From America's Test Kitchen Season 12: Crepes and Croissants
We wanted to create an approachable croissant recipe for home bakers—one that would deliver authentic flavor. The layered structure that characterizes croissants is formed through a process called lamination. First, a basic dough of flour, water, yeast, sugar, salt, and a small amount of butter is made. Then a larger amount of butter is formed into a block and encased in the relatively lean dough. This dough and butter package is rolled out and folded multiple times (each is called a “turn”) to form paper-thin layers of dough separated by even thinner layers of butter. Once baked, it’s these layers that make croissants so flaky and decadent. To start, we found that more turns didn’t necessarily produce more layers—we stopped at three turns, as any more produced a homogeneous bready texture. As for the star ingredient, butter, we found that great croissants demanded higher-fat European-style butter. And one essential tip we discovered during our recipe development was to give the dough a 30-minute super-chill in the freezer to firm it to the consistency of the butter, thus ensuring perfectly distinct layers.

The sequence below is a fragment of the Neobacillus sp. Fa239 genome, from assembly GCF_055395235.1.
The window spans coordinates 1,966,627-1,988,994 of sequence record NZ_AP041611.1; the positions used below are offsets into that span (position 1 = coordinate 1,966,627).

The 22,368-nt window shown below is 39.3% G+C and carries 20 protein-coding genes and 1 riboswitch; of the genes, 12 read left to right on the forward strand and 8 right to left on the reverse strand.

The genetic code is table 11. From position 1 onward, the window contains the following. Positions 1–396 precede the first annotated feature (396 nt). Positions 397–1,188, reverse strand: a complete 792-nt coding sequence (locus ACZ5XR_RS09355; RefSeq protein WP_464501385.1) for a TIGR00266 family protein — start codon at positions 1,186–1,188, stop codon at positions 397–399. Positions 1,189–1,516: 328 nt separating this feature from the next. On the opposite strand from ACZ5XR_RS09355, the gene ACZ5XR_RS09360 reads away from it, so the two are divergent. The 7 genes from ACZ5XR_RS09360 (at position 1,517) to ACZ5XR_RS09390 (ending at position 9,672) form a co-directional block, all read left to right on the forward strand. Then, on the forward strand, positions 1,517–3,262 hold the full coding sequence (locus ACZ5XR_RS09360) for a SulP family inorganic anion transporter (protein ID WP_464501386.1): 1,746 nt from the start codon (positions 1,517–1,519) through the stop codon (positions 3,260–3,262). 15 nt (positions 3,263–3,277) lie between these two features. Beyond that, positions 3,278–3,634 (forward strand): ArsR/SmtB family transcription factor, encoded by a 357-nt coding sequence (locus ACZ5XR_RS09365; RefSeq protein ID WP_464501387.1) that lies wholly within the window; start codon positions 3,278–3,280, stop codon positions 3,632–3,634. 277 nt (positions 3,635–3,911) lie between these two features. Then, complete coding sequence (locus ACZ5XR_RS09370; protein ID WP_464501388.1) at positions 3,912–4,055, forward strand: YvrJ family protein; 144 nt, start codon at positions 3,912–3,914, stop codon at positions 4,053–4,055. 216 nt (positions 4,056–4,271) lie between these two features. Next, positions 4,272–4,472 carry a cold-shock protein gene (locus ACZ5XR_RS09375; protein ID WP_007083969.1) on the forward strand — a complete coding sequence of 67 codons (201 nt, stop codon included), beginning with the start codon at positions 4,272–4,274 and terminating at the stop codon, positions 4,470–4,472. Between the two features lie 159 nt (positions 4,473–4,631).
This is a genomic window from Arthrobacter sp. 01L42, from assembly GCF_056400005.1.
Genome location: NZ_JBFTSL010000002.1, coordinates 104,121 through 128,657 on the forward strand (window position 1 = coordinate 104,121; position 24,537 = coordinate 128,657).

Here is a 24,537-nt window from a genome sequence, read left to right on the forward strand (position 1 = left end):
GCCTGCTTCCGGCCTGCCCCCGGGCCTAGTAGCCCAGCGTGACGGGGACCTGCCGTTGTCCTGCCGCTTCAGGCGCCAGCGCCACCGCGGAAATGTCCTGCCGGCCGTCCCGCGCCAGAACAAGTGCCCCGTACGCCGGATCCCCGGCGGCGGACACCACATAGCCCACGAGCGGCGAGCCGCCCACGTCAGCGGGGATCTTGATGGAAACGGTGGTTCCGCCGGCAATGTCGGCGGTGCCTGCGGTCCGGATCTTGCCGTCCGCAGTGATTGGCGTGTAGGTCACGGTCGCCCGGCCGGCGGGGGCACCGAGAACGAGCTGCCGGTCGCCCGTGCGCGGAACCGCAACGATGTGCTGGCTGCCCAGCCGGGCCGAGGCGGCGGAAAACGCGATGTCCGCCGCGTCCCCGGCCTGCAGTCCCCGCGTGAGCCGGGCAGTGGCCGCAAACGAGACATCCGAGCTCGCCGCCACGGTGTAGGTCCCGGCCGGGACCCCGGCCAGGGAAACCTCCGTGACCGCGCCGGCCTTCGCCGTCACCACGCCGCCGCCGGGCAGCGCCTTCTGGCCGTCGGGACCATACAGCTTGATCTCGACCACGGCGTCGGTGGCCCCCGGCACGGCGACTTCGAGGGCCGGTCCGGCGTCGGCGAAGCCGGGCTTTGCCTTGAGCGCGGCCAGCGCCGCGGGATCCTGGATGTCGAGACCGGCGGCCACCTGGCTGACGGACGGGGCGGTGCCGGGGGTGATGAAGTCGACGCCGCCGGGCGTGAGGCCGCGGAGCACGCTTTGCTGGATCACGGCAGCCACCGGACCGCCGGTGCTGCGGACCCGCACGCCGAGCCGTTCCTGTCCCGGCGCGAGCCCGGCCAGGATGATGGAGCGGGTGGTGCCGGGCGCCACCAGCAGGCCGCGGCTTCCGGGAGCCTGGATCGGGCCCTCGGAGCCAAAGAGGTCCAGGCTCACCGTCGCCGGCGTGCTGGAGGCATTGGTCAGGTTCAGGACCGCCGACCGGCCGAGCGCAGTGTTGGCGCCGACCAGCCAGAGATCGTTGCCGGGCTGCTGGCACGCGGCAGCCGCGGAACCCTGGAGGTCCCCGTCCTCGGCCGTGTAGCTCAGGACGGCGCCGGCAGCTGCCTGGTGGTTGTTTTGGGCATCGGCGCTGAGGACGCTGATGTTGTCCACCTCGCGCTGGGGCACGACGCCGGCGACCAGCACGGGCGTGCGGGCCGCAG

Makes 22 croissants
Twelve croissants are baked first; the remaining 10 can be frozen. The croissants take at least 10 hours to make from start to finish, but the process can be spread over two days. We strongly encourage using high-protein all-purpose flour, such as King Arthur, and European-style butter (we like Plugrá). If the dough retracts or softens at any point, fold it into thirds, wrap it in plastic, and freeze it for 15 minutes. Do not make these in a room that is warmer than 80 degrees.